Learning About Student Loans And Social Security
When you took out that education loan, you likely never envisioned being unable to work at that career that you studied so hard to have. When a medical condition makes it impossible to work at your job, you may be qualified for Social Security disability. Unfortunately, the time between your initial application and a final approval could take more than a year. It's easy to see how much financial trouble you could get in during that time if you cannot work to pay your bills. Fortunately, there is a student loan forgiveness program that could help you with at least one of those bills. Read on to learn more about the Total and Permanent Disability Discharge Program (TPD).
Qualifying for the TPD program
You must be approved for Social Security benefits to be eligible for the TPD program, but getting approved for one is no guarantee of being approved for the other. As you may know, you must be unable to work at your job for at least one year (or expect to be unable to work for at least one year in the future) to get Social Security benefits. The TPD programs has higher standards, however. To be approved for the TPD program, you must be unable to work at your job for 60 months (5 years) or expect to be unable to work for 60 months. An exception is made for those who qualify for Social Security's MINE program (medical improvement not expected), in this instance you can expect to undergo only the usual Social Security time of disability, which is one year.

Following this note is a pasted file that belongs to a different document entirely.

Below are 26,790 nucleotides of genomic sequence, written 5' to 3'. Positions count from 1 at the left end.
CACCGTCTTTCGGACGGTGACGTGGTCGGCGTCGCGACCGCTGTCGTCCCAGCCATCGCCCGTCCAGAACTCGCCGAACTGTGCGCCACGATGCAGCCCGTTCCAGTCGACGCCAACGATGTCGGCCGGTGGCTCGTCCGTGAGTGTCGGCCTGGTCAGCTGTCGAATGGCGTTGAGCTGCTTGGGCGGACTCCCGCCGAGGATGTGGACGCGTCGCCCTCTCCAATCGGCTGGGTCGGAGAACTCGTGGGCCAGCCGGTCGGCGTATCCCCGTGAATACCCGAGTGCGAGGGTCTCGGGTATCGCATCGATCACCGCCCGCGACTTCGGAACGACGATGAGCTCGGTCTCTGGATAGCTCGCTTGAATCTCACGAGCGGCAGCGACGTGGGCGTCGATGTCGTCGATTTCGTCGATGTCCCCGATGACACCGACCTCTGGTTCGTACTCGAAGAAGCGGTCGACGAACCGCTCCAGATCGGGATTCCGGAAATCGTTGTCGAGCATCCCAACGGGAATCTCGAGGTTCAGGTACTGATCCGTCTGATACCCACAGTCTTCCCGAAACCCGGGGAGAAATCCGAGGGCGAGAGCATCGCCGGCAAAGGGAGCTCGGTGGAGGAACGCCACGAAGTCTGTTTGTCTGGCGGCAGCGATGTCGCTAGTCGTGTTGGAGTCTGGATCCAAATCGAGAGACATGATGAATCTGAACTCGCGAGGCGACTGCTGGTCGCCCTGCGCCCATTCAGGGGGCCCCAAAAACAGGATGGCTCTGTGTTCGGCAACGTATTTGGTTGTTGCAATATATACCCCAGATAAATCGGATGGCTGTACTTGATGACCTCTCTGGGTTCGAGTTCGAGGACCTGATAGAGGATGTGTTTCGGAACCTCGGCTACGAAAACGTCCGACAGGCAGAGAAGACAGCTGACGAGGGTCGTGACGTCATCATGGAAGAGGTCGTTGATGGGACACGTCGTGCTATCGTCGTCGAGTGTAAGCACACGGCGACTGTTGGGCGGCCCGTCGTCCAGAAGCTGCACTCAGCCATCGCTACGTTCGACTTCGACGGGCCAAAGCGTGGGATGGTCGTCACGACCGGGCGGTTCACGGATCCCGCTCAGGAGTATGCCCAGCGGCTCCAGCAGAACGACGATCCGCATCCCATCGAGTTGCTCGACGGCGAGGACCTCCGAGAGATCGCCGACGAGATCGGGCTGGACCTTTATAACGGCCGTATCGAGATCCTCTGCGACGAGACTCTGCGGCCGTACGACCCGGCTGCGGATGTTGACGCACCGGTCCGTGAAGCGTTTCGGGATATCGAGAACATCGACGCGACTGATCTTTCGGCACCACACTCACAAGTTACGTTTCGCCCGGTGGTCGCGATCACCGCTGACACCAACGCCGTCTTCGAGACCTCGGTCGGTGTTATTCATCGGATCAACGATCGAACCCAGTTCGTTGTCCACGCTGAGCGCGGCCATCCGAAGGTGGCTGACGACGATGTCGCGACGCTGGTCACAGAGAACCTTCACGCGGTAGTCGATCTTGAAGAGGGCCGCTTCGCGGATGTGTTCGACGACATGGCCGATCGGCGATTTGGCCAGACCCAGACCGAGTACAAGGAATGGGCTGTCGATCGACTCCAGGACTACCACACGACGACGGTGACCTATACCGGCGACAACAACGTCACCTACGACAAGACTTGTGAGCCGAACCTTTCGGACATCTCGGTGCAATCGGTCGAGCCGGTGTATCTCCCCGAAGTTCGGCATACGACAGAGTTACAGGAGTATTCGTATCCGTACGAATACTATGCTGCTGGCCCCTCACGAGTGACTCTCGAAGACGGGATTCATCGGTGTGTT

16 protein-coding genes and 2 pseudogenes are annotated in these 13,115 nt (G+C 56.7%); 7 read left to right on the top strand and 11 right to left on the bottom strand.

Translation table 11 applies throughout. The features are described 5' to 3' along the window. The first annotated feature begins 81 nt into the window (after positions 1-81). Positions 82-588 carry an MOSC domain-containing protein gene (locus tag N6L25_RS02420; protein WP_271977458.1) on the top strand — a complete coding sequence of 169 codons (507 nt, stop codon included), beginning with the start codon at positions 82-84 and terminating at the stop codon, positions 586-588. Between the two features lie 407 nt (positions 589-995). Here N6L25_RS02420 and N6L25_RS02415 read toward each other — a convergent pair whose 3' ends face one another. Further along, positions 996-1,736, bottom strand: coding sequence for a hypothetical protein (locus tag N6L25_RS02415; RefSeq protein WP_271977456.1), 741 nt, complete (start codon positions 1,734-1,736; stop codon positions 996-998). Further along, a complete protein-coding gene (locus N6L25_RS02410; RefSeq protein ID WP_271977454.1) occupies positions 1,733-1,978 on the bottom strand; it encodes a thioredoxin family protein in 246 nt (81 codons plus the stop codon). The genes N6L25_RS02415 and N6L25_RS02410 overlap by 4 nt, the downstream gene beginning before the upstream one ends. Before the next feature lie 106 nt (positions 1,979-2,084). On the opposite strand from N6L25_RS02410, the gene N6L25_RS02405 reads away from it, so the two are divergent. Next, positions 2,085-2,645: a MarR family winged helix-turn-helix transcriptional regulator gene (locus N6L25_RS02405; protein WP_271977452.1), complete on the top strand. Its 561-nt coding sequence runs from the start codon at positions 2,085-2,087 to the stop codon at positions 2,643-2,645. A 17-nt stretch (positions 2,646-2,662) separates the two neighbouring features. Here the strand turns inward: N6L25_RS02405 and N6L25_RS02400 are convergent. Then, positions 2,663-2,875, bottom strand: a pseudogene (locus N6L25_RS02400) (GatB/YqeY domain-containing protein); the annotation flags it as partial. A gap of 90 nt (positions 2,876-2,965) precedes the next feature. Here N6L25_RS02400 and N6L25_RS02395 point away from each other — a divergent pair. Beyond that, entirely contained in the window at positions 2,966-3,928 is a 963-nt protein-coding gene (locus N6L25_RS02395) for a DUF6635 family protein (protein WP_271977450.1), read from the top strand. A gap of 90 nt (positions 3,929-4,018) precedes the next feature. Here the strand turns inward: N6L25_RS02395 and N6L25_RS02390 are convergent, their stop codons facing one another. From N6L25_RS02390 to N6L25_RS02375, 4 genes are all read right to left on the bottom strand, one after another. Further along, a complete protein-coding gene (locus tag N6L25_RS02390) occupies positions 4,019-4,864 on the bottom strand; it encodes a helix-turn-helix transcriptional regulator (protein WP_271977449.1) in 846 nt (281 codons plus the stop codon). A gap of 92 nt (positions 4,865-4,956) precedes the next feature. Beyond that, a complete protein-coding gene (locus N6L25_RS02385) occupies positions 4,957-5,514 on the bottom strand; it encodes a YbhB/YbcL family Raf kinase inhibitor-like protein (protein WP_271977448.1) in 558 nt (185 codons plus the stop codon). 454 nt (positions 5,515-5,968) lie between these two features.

What to know about the TPD program
Not all types of student loans can be forgiven, but if you have a TEACH (Teacher Education Assistance for College and Higher Education), a FFEL (Federal Family Education Loan), a Federal Perkins loan or a William D. Ford Federal Direct Loan you may qualify.
If you have several qualifying loans, you must apply for each separately for the TPD program.
Your income will be monitored (just as it is with Social Security) and you must stay under the limit.
If you are accepted into this loan forgiveness program, you may have a lot more trouble getting approved for student loans in the future.
Collection activities on your student loan will come to a halt as soon as you call about this program, but you only have 120 days to complete all paperwork before the hold is released.
If you having trouble getting your Social Security benefits approved, speak to a Social Security attorney such as Glen Cook Social Security Attorney; it's the first step in getting your financial situation back on track.